NEW YORK, Aug 13 (Reuters) - A serious re-evaluation of how broker-dealers are supervised is overdue and should bring about higher capital requirements given the threat broker-dealers still pose to the U.S. financial system, a top Federal Reserve official said on Wednesday.
Eric Rosengren, the president of the Boston Fed and among the U.S. central bank’s most influential voices on regulating wholesale markets, floated several rule changes that would limit the firms’ reliance on short-term wholesale funding and reduce the risk of runs.
The Fed and other regulators have been pushing firms to bulk up their capital to avoid a repetition of the 2008 financial crisis, in which Lehman Brothers’ failure highlighted how quickly broker-dealers can lose investors’ confidence and access to cheap funds.
A “comprehensive re-evaluation of broker-dealer regulation is overdue,” Rosengren said in remarks prepared for delivery to a conference at the New York Fed on wholesale funding risks.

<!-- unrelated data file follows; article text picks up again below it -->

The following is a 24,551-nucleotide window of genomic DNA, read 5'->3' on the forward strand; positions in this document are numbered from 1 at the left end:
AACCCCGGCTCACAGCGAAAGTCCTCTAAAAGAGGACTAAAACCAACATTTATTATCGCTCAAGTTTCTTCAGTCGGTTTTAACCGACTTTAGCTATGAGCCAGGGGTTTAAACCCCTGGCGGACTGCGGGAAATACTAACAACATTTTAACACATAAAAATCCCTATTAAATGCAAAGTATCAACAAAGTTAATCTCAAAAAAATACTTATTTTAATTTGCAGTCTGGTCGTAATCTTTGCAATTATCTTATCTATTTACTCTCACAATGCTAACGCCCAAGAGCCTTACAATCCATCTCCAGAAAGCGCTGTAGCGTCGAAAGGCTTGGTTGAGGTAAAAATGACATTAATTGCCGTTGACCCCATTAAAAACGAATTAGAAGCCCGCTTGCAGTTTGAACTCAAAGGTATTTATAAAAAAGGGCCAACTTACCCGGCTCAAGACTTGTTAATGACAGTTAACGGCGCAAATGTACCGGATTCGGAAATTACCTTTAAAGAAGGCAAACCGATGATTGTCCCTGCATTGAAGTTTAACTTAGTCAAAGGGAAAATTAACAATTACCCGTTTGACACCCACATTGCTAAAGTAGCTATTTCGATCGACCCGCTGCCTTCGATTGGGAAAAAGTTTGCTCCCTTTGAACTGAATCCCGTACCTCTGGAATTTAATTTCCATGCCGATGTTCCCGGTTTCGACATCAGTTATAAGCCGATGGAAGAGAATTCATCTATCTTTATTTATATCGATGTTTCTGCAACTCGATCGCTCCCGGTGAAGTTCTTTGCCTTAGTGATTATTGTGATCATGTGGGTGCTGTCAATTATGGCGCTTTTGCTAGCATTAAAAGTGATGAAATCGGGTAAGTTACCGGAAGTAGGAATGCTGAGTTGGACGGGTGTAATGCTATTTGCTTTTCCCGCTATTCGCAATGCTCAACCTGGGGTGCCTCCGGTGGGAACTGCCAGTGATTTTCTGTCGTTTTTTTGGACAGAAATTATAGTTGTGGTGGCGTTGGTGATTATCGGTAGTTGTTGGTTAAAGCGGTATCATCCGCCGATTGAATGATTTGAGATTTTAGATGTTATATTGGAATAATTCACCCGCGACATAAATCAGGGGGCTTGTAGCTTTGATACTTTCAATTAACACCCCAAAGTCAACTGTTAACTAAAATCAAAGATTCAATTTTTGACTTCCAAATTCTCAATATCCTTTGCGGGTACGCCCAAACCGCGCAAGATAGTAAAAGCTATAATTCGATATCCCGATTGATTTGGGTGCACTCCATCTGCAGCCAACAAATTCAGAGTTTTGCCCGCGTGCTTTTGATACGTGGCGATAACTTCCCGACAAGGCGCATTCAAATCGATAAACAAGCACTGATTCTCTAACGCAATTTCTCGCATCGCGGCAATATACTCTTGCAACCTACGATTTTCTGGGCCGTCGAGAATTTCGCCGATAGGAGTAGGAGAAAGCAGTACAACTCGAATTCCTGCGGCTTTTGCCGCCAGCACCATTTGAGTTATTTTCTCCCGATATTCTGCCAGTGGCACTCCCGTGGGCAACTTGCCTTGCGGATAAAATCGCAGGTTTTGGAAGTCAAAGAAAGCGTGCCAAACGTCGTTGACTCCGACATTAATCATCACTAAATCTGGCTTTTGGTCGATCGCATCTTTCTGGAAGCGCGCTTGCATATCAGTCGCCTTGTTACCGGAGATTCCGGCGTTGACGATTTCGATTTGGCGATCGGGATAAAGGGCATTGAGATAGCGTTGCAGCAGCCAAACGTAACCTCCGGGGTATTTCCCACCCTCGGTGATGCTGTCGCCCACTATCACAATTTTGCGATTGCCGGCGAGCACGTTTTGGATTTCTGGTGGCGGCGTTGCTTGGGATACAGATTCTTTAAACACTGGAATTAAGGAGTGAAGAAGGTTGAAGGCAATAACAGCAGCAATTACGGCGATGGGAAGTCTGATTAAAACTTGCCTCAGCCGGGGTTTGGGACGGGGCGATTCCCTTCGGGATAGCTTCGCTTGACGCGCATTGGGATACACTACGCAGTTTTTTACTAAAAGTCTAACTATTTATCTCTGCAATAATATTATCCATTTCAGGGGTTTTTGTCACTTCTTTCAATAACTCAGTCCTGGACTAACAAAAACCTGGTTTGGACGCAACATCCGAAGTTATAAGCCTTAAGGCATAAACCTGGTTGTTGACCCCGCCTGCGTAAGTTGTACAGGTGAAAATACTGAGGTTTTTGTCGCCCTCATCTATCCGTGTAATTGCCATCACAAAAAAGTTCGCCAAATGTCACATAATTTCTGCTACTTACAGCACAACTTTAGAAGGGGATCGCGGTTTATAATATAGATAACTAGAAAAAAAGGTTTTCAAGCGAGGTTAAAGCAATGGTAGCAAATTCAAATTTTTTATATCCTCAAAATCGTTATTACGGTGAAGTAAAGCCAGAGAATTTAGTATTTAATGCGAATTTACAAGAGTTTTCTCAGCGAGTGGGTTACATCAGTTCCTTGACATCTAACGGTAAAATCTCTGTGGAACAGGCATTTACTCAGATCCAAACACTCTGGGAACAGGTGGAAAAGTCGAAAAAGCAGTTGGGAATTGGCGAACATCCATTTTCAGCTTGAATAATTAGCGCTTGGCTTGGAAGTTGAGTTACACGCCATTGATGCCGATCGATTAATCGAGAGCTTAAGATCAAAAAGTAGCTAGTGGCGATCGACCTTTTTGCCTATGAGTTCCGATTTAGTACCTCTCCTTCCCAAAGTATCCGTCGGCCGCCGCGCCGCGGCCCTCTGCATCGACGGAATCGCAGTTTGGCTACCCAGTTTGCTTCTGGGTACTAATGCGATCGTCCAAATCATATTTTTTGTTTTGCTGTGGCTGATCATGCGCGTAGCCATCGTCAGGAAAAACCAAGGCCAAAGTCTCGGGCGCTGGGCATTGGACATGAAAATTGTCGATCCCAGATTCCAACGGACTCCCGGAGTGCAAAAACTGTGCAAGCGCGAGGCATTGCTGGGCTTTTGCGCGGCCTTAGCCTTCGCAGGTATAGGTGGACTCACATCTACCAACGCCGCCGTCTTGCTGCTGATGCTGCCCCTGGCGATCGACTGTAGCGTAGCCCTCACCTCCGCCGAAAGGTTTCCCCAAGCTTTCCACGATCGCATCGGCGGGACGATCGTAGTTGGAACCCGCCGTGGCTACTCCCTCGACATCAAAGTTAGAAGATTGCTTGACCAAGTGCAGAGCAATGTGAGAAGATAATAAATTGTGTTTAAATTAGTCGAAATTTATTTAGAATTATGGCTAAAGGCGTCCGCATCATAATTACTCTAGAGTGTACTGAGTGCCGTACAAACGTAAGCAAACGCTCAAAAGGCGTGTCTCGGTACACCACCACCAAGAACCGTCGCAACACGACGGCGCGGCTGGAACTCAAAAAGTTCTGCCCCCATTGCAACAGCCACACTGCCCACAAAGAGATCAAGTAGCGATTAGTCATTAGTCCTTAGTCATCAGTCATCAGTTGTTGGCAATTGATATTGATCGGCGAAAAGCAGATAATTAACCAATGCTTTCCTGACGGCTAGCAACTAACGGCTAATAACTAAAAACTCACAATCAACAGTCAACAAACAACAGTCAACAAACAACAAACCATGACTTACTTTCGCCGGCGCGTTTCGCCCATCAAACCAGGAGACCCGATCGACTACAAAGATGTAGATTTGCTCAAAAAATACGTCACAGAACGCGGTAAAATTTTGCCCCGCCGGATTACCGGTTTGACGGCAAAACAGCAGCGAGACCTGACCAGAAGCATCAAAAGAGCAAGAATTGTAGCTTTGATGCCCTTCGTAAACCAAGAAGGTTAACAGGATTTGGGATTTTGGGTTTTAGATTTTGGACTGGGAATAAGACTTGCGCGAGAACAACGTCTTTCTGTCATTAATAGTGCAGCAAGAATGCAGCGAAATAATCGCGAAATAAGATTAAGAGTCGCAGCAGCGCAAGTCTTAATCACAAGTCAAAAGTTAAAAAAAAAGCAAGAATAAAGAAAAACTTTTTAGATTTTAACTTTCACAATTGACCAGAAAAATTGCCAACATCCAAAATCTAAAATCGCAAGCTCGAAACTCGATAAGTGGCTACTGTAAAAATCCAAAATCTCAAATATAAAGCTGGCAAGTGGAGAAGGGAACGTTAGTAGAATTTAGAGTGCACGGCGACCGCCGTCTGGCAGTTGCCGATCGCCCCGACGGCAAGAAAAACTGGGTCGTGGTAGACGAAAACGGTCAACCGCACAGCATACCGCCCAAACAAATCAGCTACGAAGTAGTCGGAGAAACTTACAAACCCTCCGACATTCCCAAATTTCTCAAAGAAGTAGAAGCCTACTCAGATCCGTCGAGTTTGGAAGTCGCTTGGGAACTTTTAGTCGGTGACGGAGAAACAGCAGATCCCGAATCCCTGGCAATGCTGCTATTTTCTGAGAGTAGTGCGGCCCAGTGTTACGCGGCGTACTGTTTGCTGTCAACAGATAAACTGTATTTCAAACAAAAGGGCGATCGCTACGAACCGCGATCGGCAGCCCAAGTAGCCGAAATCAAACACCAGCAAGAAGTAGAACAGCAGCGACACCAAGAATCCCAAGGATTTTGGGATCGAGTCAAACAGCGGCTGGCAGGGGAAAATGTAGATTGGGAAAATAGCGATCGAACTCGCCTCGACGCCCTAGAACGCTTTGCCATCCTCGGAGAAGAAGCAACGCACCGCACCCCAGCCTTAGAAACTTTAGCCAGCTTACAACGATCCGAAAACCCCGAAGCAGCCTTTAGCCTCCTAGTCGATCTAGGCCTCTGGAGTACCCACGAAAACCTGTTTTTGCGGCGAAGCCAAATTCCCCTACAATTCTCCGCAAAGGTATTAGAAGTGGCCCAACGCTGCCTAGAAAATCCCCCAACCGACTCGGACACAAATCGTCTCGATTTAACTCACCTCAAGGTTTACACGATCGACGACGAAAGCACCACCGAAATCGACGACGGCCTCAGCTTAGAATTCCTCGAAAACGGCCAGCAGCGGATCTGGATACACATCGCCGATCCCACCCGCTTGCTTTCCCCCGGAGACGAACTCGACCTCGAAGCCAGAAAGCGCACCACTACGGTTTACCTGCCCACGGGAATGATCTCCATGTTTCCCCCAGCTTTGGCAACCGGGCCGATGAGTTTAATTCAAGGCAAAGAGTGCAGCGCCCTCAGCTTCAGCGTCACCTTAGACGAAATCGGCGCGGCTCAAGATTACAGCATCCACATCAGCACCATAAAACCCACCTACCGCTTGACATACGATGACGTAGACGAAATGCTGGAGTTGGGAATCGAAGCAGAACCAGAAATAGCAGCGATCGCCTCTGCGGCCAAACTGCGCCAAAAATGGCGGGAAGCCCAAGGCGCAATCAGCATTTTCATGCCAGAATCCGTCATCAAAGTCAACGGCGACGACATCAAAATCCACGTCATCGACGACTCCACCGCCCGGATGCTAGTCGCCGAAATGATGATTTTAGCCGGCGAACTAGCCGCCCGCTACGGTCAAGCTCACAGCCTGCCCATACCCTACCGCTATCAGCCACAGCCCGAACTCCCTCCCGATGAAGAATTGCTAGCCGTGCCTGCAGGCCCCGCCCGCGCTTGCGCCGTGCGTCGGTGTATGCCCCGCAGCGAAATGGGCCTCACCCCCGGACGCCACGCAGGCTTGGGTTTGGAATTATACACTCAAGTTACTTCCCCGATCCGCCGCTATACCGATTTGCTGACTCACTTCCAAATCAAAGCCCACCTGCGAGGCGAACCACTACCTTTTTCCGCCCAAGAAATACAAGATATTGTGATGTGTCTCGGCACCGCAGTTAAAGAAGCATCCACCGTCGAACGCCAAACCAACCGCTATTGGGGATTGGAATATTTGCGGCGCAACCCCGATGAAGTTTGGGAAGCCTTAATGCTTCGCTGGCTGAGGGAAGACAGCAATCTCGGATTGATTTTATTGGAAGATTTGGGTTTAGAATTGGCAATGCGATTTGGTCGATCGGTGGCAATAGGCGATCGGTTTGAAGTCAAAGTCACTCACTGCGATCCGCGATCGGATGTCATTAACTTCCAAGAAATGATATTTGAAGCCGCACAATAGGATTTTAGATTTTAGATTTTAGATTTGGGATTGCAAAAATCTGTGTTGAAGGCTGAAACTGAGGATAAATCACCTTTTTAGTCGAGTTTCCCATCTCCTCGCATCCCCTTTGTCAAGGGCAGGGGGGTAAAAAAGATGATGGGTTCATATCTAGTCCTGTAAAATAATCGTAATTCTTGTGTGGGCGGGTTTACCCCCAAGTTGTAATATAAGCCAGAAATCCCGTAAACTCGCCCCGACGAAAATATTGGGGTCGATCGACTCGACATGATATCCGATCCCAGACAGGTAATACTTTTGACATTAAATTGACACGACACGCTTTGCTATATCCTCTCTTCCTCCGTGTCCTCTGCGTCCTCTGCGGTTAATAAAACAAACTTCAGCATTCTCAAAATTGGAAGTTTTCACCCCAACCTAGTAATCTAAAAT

His speech appeared to bolster the stance of Fed Chair Janet Yellen, and offer a handful of approaches as regulators attempt to fill in the gaps left by the landmark 2010 Dodd-Frank financial regulation law.
While the most direct way to reduce runs on brokers is higher capital standards, Rosengren said regulators could also limit the extent to which the firms could use short-term repurchase agreements to fund longer-term or higher-risk assets. Money market mutual funds could be prohibited from holding repos secured by such assets, many of which they are not allowed to hold, he said.
Rosengren also floated the Fed as a permanent liquidity backstop for broker-dealers - though he acknowledged that such an outcome seemed “unlikely.”
Such moves “would have an impact on the profitability of broker-dealers,” he said in his remarks. “But given recent history, that trade-off may be unavoidable and in the public interest from a financial stability perspective.”
Rosengren did not comment on monetary policy or the economy. (Reporting by Jonathan Spicer; Editing by Leslie Adler)